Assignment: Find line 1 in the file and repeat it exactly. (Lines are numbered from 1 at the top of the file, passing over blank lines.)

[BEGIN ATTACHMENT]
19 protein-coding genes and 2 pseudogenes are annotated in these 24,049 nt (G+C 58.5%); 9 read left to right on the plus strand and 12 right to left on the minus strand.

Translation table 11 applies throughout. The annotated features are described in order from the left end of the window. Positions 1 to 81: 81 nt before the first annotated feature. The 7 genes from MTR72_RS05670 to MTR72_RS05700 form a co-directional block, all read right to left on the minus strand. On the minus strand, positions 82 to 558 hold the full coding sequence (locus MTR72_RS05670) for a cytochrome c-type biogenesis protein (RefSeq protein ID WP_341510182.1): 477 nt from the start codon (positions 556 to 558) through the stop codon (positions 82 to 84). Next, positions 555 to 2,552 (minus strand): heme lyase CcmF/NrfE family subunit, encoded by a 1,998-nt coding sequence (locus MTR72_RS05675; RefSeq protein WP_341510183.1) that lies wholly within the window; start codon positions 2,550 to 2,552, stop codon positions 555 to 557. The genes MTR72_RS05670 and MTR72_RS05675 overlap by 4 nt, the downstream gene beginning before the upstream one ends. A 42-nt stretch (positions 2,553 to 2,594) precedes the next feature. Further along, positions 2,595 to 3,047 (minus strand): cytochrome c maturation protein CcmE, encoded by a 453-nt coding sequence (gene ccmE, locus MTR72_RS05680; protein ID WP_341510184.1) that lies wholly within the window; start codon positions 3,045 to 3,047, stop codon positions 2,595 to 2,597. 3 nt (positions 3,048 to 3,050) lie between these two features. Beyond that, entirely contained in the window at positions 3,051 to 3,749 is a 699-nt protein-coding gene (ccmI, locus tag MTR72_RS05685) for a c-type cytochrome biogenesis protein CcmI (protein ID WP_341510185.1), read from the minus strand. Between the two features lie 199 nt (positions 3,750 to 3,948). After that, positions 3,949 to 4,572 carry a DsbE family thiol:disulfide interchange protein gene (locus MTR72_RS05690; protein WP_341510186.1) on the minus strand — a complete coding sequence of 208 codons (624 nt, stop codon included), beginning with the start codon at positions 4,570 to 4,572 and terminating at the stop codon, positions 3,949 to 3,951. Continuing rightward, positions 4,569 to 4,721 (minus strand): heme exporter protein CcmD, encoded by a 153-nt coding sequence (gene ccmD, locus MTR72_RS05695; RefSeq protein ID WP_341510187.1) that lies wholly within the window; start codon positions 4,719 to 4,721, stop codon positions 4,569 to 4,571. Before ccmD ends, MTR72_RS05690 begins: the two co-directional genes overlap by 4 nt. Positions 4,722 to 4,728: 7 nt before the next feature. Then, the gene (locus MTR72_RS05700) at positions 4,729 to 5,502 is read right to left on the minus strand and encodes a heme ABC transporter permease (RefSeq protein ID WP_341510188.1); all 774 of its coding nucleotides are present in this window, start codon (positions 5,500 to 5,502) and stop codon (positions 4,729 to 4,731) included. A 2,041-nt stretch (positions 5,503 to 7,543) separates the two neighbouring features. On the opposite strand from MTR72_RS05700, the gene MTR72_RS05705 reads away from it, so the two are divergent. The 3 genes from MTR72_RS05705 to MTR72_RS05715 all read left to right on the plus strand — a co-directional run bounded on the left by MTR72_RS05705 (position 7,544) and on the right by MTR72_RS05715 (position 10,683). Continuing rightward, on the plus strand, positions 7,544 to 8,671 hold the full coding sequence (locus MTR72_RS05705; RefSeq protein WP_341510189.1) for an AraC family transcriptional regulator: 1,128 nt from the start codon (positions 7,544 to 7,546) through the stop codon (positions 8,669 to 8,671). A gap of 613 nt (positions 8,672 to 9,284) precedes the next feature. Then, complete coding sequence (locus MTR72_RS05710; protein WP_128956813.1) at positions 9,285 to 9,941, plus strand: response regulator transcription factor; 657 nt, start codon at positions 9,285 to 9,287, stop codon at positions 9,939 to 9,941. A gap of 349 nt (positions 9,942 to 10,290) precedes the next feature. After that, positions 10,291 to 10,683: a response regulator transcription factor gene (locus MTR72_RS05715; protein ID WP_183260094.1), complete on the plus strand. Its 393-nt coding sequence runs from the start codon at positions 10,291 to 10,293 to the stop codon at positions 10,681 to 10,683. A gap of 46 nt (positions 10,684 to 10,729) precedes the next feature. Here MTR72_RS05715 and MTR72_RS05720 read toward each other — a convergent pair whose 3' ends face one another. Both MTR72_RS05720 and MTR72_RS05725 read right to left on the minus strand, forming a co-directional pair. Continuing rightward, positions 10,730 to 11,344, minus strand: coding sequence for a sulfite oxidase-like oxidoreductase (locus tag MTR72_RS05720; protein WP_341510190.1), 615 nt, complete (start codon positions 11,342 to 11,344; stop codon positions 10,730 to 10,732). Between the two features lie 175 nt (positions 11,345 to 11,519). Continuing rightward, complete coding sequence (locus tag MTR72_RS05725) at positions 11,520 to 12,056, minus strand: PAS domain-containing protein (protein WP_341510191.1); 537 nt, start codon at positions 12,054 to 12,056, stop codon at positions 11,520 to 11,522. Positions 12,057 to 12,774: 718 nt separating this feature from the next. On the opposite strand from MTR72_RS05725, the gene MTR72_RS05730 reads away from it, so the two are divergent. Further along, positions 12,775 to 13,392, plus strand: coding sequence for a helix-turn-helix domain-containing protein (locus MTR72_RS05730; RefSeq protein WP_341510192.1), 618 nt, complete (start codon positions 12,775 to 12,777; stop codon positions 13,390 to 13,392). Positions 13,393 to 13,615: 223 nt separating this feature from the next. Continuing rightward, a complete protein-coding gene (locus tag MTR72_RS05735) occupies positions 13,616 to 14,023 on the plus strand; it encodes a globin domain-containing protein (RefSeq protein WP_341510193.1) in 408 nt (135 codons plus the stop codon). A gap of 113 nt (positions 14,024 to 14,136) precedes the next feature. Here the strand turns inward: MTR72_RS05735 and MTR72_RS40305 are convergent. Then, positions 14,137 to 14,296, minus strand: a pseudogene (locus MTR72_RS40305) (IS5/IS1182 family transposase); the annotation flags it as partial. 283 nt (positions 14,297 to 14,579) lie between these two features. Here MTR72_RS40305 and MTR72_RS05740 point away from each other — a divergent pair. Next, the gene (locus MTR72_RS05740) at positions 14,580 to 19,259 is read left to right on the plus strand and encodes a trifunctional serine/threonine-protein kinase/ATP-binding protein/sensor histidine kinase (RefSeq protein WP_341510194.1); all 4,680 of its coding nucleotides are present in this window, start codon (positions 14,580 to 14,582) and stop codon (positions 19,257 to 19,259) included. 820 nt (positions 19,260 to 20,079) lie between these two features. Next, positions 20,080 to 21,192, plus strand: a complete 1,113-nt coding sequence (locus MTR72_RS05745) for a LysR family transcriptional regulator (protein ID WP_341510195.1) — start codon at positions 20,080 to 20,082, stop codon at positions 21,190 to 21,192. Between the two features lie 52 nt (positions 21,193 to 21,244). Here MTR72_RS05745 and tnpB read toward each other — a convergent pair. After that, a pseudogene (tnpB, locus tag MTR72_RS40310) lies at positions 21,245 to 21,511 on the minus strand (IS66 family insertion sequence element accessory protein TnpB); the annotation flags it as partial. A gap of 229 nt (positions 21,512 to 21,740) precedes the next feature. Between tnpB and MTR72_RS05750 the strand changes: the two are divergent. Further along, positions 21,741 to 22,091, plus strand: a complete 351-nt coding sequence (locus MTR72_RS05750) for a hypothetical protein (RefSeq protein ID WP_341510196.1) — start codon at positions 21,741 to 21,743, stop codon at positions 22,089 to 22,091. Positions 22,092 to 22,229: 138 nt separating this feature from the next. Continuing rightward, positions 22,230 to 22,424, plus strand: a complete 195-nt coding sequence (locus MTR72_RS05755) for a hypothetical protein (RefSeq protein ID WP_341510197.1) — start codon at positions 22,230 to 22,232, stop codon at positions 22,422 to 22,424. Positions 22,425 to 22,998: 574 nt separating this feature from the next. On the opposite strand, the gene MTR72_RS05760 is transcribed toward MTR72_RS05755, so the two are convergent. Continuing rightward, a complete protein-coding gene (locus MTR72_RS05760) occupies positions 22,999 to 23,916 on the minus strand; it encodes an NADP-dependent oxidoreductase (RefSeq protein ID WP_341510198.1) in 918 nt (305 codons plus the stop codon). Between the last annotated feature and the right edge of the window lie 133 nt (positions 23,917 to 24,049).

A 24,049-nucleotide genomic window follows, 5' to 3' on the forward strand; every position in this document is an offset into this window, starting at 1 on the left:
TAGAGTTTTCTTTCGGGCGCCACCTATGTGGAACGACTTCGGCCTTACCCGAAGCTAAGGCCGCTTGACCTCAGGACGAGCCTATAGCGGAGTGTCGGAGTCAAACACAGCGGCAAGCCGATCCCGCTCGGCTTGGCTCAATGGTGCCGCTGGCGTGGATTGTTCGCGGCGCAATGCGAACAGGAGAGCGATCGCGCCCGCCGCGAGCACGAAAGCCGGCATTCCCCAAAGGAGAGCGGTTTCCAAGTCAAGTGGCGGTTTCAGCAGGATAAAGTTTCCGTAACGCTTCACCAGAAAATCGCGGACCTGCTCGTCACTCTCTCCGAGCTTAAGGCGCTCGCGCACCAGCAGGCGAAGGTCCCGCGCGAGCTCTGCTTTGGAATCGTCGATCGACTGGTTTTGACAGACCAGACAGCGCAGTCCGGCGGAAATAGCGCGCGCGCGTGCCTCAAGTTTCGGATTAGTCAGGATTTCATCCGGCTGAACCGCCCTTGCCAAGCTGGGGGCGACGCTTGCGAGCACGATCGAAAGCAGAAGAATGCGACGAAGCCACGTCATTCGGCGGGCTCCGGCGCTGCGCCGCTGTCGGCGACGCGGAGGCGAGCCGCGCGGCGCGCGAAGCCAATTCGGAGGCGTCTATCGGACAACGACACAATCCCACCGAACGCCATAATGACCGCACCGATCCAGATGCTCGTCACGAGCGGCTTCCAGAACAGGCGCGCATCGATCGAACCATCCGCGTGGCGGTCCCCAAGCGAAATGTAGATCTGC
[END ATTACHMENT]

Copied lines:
19 protein-coding genes and 2 pseudogenes are annotated in these 24,049 nt (G+C 58.5%); 9 read left to right on the plus strand and 12 right to left on the minus strand.